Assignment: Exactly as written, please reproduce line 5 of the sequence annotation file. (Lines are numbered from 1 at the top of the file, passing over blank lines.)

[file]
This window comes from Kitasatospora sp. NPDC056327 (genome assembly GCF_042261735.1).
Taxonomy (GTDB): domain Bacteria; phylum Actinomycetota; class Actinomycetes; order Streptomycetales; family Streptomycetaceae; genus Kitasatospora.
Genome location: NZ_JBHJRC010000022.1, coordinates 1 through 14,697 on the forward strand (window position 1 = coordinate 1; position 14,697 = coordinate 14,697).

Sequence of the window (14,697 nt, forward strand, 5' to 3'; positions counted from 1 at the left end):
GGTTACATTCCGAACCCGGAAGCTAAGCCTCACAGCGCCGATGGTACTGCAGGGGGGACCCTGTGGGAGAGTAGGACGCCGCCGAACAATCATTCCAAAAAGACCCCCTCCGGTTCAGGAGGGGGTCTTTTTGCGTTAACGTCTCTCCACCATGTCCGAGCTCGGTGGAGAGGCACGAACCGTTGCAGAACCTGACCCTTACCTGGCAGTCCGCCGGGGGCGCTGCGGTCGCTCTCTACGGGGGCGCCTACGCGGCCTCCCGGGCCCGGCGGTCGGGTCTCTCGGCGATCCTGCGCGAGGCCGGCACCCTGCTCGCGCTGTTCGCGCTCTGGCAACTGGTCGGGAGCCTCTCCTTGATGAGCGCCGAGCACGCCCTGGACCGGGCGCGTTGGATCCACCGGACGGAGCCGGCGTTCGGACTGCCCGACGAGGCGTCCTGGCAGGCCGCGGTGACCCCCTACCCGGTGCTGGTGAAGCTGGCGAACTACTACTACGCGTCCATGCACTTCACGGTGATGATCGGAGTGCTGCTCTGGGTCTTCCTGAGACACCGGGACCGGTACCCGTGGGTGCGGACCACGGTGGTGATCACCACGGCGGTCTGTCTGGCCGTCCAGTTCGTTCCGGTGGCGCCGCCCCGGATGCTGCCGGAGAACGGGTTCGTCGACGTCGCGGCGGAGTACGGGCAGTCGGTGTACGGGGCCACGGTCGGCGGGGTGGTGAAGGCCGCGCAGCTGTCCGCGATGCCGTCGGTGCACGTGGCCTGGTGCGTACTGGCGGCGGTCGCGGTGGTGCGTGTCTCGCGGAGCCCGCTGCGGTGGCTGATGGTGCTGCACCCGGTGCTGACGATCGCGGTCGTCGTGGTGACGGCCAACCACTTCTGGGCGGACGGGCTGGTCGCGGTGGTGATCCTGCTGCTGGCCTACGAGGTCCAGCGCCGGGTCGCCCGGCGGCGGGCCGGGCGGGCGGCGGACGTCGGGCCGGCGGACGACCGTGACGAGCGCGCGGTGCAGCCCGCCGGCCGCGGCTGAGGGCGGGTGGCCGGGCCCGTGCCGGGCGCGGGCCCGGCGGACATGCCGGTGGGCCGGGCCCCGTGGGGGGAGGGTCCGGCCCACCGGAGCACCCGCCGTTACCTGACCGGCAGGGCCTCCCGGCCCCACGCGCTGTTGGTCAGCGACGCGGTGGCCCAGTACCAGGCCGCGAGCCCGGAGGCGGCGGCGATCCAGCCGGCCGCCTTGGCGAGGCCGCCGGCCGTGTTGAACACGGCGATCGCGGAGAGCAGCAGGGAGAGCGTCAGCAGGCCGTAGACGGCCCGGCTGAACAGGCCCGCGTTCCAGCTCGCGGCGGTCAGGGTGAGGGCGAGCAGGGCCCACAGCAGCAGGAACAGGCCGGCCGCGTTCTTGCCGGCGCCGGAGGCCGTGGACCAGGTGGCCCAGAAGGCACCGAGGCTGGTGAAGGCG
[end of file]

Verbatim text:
GGTTACATTCCGAACCCGGAAGCTAAGCCTCACAGCGCCGATGGTACTGCAGGGGGGACCCTGTGGGAGAGTAGGACGCCGCCGAACAATCATTCCAAAAAGACCCCCTCCGGTTCAGGAGGGGGTCTTTTTGCGTTAACGTCTCTCCACCATGTCCGAGCTCGGTGGAGAGGCACGAACCGTTGCAGAACCTGACCCTTACCTGGCAGTCCGCCGGGGGCGCTGCGGTCGCTCTCTACGGGGGCGCCTACGCGGCCTCCCGGGCCCGGCGGTCGGGTCTCTCGGCGATCCTGCGCGAGGCCGGCACCCTGCTCGCGCTGTTCGCGCTCTGGCAACTGGTCGGGAGCCTCTCCTTGATGAGCGCCGAGCACGCCCTGGACCGGGCGCGTTGGATCCACCGGACGGAGCCGGCGTTCGGACTGCCCGACGAGGCGTCCTGGCAGGCCGCGGTGACCCCCTACCCGGTGCTGGTGAAGCTGGCGAACTACTACTACGCGTCCATGCACTTCACGGTGATGATCGGAGTGCTGCTCTGGGTCTTCCTGAGACACCGGGACCGGTACCCGTGGGTGCGGACCACGGTGGTGATCACCACGGCGGTCTGTCTGGCCGTCCAGTTCGTTCCGGTGGCGCCGCCCCGGATGCTGCCGGAGAACGGGTTCGTCGACGTCGCGGCGGAGTACGGGCAGTCGGTGTACGGGGCCACGGTCGGCGGGGTGGTGAAGGCCGCGCAGCTGTCCGCGATGCCGTCGGTGCACGTGGCCTGGTGCGTACTGGCGGCGGTCGCGGTGGTGCGTGTCTCGCGGAGCCCGCTGCGGTGGCTGATGGTGCTGCACCCGGTGCTGACGATCGCGGTCGTCGTGGTGACGGCCAACCACTTCTGGGCGGACGGGCTGGTCGCGGTGGTGATCCTGCTGCTGGCCTACGAGGTCCAGCGCCGGGTCGCCCGGCGGCGGGCCGGGCGGGCGGCGGACGTCGGGCCGGCGGACGACCGTGACGAGCGCGCGGTGCAGCCCGCCGGCCGCGGCTGAGGGCGGGTGGCCGGGCCCGTGCCGGGCGCGGGCCCGGCGGACATGCCGGTGGGCCGGGCCCCGTGGGGGGAGGGTCCGGCCCACCGGAGCACCCGCCGTTACCTGACCGGCAGGGCCTCCCGGCCCCACGCGCTGTTGGTCAGCGACGCGGTGGCCCAGTACCAGGCCGCGAGCCCGGAGGCGGCGGCGATCCAGCCGGCCGCCTTGGCGAGGCCGCCGGCCGTGTTGAACACGGCGATCGCGGAGAGCAGCAGGGAGAGCGTCAGCAGGCCGTAGACGGCCCGGCTGAACAGGCCCGCGTTCCAGCTCGCGGCGGTCAGGGTGAGGGCGAGCAGGGCCCACAGCAGCAGGAACAGGCCGGCCGCGTTCTTGCCGGCGCCGGAGGCCGTGGACCAGGTGGCCCAGAAGGCACCGAGGCTGGTGAAGGCG